Ford B-Max has sliding rear doors and no B-pillar; GMs rival Meriva has rear-hinged rear doors and central pillar

Ford B-Max has sliding rear doors and no B-pillar; GM's rival Meriva has rear-hinged rear doors and central pillar

There are two inescapable topics of conversation with the B-Max, Ford's new lofty compact car. The first is the doors, or rather the absence of a supporting central pillar between those at the front and the sliding affairs at the rear.

The second is that it marks the introduction of Sync, the company's connectivity system already fitted to 4m American cars, to Europe.

The B-Max dispenses with traditional B-pillars to add body stiffness and act as anchors for the side doors.

"Cars in this segment are limited by the size (length) of the platform and the need to provide good ingress and egress," said B-Max chief programme engineer Klaus-Peter Tamm. In this segment, the B-pillar is an obstacle, so we had to look at ways to make the [car] on the Fiesta platform without B-pillars.

"Coach doors (rear-hinged rear doors) were not what we were looking for because we needed the cability to be able to open them where there are posts, pedestrians or other cars. Sliding doors were always going to be the answer."

Tamm said removing the B-pillars and replacing them with body stiffening in the sills, roof and the doors themselves was the only solution considered but this posed some significant engineering challenges.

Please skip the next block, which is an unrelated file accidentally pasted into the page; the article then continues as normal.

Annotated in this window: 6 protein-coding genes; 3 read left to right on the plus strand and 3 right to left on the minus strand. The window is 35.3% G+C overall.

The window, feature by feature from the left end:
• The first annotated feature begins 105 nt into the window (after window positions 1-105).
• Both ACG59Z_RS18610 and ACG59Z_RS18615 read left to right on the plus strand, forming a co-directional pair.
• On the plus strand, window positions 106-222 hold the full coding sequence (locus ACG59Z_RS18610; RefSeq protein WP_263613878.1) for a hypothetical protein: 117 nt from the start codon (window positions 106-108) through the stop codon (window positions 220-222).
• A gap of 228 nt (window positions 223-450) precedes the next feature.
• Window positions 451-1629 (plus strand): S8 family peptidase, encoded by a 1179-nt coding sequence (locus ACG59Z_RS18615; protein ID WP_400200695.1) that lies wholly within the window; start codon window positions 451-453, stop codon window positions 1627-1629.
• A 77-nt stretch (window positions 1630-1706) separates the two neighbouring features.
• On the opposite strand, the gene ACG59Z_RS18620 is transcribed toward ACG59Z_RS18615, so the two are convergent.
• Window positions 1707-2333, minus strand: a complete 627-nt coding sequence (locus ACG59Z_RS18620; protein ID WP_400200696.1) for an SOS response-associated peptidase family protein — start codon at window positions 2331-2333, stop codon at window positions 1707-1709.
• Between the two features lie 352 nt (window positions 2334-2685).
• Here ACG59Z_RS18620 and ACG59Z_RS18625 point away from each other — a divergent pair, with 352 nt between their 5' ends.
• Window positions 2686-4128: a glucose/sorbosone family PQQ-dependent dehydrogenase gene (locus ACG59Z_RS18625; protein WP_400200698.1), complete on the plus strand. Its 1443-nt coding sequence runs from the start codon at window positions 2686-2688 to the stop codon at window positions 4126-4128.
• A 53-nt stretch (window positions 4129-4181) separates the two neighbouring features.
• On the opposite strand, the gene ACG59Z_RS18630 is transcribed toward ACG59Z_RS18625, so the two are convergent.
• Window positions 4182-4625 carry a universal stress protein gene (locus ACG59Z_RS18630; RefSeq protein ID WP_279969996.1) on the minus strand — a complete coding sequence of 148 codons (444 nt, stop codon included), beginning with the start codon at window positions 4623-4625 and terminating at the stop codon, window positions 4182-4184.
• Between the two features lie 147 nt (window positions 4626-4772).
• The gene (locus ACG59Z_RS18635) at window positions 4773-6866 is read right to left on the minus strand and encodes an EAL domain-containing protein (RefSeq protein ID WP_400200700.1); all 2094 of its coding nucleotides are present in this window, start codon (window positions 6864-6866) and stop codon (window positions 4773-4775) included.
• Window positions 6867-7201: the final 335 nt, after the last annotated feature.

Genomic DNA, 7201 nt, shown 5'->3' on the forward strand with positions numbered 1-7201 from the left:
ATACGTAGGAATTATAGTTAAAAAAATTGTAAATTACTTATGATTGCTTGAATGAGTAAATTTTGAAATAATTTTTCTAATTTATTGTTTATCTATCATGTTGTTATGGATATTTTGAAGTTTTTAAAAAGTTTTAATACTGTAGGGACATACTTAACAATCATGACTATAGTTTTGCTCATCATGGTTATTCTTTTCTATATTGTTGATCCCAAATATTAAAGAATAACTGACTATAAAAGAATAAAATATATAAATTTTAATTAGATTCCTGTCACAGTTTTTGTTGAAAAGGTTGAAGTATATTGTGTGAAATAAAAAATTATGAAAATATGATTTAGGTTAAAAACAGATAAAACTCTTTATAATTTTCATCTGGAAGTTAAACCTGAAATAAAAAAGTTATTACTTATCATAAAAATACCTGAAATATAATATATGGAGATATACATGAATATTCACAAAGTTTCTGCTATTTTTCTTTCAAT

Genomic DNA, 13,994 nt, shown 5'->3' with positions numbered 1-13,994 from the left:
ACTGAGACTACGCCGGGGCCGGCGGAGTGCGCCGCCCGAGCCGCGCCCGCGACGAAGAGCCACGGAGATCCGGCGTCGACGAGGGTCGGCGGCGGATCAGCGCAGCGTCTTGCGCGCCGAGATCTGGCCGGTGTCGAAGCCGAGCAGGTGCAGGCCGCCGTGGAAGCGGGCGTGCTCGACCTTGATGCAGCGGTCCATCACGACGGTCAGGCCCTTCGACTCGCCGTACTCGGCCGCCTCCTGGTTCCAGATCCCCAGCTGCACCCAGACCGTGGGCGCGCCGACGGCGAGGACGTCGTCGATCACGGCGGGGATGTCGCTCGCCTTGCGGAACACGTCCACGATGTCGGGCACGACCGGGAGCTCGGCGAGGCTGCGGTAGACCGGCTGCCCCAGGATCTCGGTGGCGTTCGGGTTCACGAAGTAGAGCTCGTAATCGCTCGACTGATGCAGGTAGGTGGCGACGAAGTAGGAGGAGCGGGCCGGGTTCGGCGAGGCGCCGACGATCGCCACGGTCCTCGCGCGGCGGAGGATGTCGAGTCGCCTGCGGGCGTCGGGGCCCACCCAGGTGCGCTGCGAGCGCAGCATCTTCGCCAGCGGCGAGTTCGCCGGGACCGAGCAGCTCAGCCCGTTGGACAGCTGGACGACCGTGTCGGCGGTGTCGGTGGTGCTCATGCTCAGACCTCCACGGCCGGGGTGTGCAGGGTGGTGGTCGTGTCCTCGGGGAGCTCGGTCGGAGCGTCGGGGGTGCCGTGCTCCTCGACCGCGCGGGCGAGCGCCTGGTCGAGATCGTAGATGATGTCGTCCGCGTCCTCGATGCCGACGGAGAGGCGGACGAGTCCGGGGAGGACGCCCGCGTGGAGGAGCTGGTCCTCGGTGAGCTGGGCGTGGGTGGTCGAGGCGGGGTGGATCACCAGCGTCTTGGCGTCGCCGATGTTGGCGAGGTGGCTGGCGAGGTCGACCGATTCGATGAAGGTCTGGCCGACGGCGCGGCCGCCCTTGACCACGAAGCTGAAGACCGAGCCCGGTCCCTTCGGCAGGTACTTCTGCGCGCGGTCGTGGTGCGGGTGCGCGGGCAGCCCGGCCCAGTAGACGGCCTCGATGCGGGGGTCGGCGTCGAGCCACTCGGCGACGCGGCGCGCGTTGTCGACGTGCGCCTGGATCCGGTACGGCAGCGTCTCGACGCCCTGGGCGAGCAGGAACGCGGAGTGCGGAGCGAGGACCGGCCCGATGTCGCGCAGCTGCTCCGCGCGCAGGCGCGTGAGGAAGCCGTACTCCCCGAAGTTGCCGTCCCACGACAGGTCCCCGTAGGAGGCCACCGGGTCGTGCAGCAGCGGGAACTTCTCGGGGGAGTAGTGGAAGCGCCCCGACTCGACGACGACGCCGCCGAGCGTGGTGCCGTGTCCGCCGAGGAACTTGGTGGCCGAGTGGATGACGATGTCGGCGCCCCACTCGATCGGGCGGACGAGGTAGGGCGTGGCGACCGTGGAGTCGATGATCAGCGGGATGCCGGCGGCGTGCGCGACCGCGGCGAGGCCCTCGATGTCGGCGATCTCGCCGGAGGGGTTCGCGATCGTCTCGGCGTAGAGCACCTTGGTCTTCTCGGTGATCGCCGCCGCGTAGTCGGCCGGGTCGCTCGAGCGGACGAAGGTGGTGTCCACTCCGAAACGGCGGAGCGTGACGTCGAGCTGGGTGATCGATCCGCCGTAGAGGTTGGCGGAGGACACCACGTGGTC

"Fortunately we have global teams who have an outstanding relationship, especially those in Europe and the USA. We have been able to give the car the same rigidity as our other small vehicles."

In the process Ford has also developed a new rear axle and powertrains and improvements to the platform that will appear on the next generation Fiesta.

The B-Max will be sold as a premium small car (for which read 'expensive'), which is why it can support Sync, said Tamm. The system gives full integration of mobile phones and portable electronic devices and can also alert emergency services in the event of a breakdown or accident and, with instant traffic messaging, can re-route the car in the event of a traffic jam ahead using the navigation system.

The only thing missing from the suite of features available in America is the voice-activated My Ford Touch because there are still language barriers to be resolved. Although it functions in 22 tongues, its interpretation of English is the American version and it might have trouble with a strong Scottish or Ulster {Northern Ireland] brogue.